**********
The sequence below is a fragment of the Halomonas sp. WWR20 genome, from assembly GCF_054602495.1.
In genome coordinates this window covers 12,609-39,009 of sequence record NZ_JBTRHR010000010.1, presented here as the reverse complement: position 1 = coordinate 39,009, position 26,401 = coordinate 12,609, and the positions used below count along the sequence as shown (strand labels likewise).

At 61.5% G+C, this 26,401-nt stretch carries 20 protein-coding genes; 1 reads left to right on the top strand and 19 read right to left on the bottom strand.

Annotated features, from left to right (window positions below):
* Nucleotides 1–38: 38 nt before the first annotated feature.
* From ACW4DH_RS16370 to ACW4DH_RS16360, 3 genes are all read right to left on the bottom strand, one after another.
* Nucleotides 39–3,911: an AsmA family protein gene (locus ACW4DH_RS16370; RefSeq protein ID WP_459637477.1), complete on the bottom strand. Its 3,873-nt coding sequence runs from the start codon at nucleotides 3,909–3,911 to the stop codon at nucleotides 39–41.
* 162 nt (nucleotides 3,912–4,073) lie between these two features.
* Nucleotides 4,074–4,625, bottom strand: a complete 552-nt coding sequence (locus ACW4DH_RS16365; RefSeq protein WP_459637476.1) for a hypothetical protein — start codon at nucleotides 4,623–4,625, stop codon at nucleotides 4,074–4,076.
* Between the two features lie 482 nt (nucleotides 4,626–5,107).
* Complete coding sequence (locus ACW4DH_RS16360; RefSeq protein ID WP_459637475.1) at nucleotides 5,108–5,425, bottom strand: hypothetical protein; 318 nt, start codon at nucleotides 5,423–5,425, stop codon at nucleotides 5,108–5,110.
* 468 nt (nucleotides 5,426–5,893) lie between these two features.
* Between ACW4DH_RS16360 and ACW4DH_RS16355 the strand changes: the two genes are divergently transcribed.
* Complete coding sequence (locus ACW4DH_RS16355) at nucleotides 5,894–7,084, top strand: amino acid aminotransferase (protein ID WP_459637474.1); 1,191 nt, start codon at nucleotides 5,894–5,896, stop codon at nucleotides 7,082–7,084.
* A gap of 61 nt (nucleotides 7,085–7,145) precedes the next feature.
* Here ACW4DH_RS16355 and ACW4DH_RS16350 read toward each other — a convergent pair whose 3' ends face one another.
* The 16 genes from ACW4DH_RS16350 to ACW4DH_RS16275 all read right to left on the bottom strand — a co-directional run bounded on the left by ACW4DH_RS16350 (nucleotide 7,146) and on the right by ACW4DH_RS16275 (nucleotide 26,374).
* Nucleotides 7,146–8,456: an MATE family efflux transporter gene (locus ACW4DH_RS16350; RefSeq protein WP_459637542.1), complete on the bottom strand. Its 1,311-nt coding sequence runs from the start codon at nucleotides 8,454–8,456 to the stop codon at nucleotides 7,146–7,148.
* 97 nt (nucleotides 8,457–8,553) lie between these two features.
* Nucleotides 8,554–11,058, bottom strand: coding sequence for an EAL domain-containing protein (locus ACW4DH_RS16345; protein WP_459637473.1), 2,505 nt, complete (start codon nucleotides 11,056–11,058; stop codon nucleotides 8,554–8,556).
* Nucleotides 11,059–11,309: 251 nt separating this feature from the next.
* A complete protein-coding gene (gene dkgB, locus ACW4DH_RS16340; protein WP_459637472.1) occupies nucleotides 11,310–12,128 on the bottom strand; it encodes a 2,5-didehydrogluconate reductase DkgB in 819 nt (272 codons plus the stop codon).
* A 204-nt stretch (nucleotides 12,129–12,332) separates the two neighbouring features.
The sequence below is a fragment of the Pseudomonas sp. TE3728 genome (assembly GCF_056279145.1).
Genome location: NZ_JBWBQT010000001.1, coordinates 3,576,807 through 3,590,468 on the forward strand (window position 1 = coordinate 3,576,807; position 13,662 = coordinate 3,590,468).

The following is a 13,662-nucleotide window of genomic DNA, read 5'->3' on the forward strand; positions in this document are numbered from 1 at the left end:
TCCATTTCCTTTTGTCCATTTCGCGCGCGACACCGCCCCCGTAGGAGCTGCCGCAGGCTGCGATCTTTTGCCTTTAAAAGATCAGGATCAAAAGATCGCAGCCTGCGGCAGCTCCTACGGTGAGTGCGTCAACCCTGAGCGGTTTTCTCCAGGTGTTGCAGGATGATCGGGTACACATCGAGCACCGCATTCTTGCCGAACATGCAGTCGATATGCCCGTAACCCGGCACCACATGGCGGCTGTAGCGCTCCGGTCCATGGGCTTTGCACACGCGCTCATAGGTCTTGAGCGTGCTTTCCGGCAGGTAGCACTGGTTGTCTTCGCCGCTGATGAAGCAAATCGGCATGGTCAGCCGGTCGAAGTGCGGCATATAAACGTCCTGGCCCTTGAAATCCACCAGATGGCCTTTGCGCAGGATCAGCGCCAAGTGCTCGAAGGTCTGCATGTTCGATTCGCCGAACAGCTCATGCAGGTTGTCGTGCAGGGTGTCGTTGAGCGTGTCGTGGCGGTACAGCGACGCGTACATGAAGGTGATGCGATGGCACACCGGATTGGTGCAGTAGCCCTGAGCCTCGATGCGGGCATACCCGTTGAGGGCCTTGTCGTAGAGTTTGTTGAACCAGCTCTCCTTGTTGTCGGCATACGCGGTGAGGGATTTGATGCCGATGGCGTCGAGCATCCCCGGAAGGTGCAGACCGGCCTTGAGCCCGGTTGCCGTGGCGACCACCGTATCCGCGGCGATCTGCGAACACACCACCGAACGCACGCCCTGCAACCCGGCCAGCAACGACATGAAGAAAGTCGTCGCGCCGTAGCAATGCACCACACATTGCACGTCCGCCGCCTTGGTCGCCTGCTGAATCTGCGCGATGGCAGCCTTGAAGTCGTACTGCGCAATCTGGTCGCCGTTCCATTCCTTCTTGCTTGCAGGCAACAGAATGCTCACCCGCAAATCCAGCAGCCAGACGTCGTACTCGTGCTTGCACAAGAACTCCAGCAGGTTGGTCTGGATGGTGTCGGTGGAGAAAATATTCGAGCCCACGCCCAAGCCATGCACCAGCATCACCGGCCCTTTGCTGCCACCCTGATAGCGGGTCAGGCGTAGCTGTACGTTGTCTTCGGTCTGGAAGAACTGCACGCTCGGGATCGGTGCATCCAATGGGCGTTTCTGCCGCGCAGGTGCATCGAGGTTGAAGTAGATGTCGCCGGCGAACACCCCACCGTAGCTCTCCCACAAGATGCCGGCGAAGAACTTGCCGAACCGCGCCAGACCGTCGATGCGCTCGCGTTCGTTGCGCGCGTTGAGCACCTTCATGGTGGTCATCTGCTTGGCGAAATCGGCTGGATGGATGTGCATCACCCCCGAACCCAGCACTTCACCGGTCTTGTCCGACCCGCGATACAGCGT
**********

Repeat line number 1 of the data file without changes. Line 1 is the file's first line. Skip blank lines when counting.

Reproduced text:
The sequence below is a fragment of the Halomonas sp. WWR20 genome, from assembly GCF_054602495.1.